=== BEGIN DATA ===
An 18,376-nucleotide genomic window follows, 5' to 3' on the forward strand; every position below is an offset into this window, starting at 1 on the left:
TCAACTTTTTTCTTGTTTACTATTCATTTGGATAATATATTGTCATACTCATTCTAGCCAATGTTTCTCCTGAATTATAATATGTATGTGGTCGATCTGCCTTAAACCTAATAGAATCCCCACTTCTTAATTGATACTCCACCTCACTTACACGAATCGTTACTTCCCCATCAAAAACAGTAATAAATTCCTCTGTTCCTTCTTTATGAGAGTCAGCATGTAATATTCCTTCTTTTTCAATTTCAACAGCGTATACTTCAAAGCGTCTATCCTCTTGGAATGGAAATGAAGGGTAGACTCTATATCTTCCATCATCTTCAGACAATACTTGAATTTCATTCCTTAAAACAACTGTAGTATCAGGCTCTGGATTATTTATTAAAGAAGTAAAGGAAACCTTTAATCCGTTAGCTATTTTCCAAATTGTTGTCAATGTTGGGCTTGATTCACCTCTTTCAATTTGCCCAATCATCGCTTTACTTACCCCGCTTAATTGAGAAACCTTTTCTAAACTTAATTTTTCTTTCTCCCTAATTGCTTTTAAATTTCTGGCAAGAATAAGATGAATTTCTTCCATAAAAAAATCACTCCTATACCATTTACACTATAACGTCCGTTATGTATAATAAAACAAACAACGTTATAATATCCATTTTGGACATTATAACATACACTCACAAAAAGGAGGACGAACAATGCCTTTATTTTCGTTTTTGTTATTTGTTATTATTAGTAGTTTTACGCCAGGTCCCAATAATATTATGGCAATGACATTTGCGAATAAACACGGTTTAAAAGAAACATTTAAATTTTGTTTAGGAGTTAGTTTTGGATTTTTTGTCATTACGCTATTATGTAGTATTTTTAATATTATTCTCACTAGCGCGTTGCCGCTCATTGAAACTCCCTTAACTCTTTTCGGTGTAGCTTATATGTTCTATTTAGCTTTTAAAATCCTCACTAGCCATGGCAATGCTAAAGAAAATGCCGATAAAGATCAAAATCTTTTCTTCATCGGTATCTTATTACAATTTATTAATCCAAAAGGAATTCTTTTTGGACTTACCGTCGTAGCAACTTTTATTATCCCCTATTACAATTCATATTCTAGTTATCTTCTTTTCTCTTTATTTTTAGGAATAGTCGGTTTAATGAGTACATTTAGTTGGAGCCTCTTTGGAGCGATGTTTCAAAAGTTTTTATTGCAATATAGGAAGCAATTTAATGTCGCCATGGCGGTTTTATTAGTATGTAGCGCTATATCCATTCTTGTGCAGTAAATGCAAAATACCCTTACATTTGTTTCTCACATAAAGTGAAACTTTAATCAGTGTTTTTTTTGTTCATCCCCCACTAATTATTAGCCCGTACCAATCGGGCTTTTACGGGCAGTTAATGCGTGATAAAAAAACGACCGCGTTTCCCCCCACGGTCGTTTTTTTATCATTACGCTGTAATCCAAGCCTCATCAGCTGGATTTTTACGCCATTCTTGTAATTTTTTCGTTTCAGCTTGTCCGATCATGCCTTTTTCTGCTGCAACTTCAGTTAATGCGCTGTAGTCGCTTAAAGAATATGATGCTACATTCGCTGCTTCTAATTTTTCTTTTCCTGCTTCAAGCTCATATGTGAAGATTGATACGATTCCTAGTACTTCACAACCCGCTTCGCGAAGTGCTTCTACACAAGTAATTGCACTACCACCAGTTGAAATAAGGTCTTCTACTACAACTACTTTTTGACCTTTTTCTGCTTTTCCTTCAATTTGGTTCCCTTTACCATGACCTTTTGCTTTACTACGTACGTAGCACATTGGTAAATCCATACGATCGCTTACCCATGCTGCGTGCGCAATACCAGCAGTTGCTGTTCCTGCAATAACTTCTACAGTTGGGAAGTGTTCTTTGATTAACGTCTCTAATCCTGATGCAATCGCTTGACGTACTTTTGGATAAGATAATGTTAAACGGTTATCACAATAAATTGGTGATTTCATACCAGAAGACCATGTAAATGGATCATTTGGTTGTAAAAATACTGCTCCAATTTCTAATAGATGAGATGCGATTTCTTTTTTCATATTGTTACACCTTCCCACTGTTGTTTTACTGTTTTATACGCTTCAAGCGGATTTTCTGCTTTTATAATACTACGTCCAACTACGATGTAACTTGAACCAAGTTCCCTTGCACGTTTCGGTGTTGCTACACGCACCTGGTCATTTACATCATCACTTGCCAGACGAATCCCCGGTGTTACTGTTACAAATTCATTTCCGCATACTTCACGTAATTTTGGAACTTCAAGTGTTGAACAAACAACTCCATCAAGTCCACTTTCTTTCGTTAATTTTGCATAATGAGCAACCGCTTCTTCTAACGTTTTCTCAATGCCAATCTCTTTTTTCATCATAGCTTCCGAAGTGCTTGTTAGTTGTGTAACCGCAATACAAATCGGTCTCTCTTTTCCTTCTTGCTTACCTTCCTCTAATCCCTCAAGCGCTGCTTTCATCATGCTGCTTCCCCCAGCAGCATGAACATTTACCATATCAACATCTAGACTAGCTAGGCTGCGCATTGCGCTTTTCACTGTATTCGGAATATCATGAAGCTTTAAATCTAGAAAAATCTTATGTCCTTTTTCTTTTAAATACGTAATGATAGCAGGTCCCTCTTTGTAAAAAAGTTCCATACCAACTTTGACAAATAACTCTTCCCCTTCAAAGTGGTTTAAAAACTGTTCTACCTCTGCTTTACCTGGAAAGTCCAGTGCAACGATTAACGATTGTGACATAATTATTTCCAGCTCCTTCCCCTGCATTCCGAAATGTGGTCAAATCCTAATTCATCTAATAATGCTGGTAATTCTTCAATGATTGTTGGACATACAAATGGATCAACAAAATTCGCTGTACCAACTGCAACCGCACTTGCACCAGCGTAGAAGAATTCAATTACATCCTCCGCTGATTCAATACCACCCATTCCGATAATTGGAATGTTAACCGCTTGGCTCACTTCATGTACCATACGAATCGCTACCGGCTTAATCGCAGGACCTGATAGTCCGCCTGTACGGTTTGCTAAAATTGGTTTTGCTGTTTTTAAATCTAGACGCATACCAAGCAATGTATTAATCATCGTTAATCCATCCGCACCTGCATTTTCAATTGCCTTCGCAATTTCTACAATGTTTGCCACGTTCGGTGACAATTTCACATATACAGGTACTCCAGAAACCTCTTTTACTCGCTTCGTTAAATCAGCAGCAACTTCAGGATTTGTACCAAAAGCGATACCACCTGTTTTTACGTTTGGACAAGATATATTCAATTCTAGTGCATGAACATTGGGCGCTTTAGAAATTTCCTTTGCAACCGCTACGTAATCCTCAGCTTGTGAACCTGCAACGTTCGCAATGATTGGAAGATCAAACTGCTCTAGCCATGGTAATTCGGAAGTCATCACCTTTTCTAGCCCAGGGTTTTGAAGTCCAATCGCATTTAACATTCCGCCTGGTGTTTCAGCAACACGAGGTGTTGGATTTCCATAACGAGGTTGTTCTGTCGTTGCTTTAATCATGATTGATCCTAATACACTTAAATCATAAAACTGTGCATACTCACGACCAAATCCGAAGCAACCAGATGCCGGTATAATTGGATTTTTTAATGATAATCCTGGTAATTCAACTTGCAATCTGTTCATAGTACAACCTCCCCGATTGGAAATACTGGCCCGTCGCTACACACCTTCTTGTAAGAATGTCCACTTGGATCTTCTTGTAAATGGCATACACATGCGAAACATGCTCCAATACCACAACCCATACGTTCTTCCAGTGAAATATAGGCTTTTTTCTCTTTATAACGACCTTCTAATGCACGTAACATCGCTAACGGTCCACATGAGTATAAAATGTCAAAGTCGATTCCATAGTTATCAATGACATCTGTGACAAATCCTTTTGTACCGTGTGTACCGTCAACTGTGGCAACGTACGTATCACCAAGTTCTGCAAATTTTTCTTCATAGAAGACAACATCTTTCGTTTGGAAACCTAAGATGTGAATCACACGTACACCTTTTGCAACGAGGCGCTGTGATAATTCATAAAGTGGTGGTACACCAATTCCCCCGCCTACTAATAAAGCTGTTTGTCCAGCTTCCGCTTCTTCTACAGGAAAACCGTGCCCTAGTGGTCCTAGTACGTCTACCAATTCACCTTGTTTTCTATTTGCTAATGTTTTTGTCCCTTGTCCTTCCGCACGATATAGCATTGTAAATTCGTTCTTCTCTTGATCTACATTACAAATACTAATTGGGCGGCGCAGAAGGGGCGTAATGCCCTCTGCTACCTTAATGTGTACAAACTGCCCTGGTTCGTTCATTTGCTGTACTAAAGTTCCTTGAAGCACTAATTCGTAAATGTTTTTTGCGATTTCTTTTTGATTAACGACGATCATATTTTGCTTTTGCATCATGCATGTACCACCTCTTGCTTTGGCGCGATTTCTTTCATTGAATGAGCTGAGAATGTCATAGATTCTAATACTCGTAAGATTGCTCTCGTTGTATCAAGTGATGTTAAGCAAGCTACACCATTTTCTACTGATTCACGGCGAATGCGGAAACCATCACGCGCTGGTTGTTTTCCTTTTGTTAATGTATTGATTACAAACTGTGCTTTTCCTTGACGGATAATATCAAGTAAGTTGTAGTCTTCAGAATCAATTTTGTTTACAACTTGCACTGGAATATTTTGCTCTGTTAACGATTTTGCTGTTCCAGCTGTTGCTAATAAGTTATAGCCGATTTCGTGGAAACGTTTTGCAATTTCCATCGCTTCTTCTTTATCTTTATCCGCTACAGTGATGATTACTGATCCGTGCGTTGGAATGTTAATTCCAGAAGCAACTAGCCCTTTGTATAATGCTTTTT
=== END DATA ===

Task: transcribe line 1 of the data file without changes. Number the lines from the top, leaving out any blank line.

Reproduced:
An 18,376-nucleotide genomic window follows, 5' to 3' on the forward strand; every position below is an offset into this window, starting at 1 on the left: